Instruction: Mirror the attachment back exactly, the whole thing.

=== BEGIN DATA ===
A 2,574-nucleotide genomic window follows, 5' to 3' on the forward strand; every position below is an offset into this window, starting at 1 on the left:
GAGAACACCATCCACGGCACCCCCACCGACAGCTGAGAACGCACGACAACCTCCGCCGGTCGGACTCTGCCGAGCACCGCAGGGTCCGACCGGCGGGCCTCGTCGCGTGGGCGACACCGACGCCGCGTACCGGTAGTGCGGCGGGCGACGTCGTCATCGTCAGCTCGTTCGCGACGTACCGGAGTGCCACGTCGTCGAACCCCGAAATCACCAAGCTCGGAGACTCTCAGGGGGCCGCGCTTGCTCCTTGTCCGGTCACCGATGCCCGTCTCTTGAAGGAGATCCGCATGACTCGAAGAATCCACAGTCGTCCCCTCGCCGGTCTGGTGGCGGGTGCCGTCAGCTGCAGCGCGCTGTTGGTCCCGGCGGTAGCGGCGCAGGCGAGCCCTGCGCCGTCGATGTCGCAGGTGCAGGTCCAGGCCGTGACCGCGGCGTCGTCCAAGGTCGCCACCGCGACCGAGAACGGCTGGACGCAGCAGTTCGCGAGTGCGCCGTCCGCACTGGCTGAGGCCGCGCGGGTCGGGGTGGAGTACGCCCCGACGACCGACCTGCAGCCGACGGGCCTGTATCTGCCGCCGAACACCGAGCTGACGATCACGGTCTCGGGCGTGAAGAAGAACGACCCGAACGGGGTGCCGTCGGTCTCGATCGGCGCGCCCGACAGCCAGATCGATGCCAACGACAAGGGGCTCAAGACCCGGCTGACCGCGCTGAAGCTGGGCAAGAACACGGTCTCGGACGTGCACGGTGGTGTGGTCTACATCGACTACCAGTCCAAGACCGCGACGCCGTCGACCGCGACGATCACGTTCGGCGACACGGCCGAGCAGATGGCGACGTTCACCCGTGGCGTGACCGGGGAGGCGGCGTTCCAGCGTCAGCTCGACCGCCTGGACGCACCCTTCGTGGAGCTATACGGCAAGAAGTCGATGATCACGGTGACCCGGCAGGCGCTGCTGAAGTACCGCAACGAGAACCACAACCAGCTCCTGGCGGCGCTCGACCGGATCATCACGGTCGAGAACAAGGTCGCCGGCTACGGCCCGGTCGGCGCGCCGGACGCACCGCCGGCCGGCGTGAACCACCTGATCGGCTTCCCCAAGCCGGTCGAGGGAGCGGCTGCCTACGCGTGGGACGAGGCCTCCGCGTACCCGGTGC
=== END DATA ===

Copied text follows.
A 2,574-nucleotide genomic window follows, 5' to 3' on the forward strand; every position below is an offset into this window, starting at 1 on the left:
GAGAACACCATCCACGGCACCCCCACCGACAGCTGAGAACGCACGACAACCTCCGCCGGTCGGACTCTGCCGAGCACCGCAGGGTCCGACCGGCGGGCCTCGTCGCGTGGGCGACACCGACGCCGCGTACCGGTAGTGCGGCGGGCGACGTCGTCATCGTCAGCTCGTTCGCGACGTACCGGAGTGCCACGTCGTCGAACCCCGAAATCACCAAGCTCGGAGACTCTCAGGGGGCCGCGCTTGCTCCTTGTCCGGTCACCGATGCCCGTCTCTTGAAGGAGATCCGCATGACTCGAAGAATCCACAGTCGTCCCCTCGCCGGTCTGGTGGCGGGTGCCGTCAGCTGCAGCGCGCTGTTGGTCCCGGCGGTAGCGGCGCAGGCGAGCCCTGCGCCGTCGATGTCGCAGGTGCAGGTCCAGGCCGTGACCGCGGCGTCGTCCAAGGTCGCCACCGCGACCGAGAACGGCTGGACGCAGCAGTTCGCGAGTGCGCCGTCCGCACTGGCTGAGGCCGCGCGGGTCGGGGTGGAGTACGCCCCGACGACCGACCTGCAGCCGACGGGCCTGTATCTGCCGCCGAACACCGAGCTGACGATCACGGTCTCGGGCGTGAAGAAGAACGACCCGAACGGGGTGCCGTCGGTCTCGATCGGCGCGCCCGACAGCCAGATCGATGCCAACGACAAGGGGCTCAAGACCCGGCTGACCGCGCTGAAGCTGGGCAAGAACACGGTCTCGGACGTGCACGGTGGTGTGGTCTACATCGACTACCAGTCCAAGACCGCGACGCCGTCGACCGCGACGATCACGTTCGGCGACACGGCCGAGCAGATGGCGACGTTCACCCGTGGCGTGACCGGGGAGGCGGCGTTCCAGCGTCAGCTCGACCGCCTGGACGCACCCTTCGTGGAGCTATACGGCAAGAAGTCGATGATCACGGTGACCCGGCAGGCGCTGCTGAAGTACCGCAACGAGAACCACAACCAGCTCCTGGCGGCGCTCGACCGGATCATCACGGTCGAGAACAAGGTCGCCGGCTACGGCCCGGTCGGCGCGCCGGACGCACCGCCGGCCGGCGTGAACCACCTGATCGGCTTCCCCAAGCCGGTCGAGGGAGCGGCTGCCTACGCGTGGGACGAGGCCTCCGCGTACCCGGTGC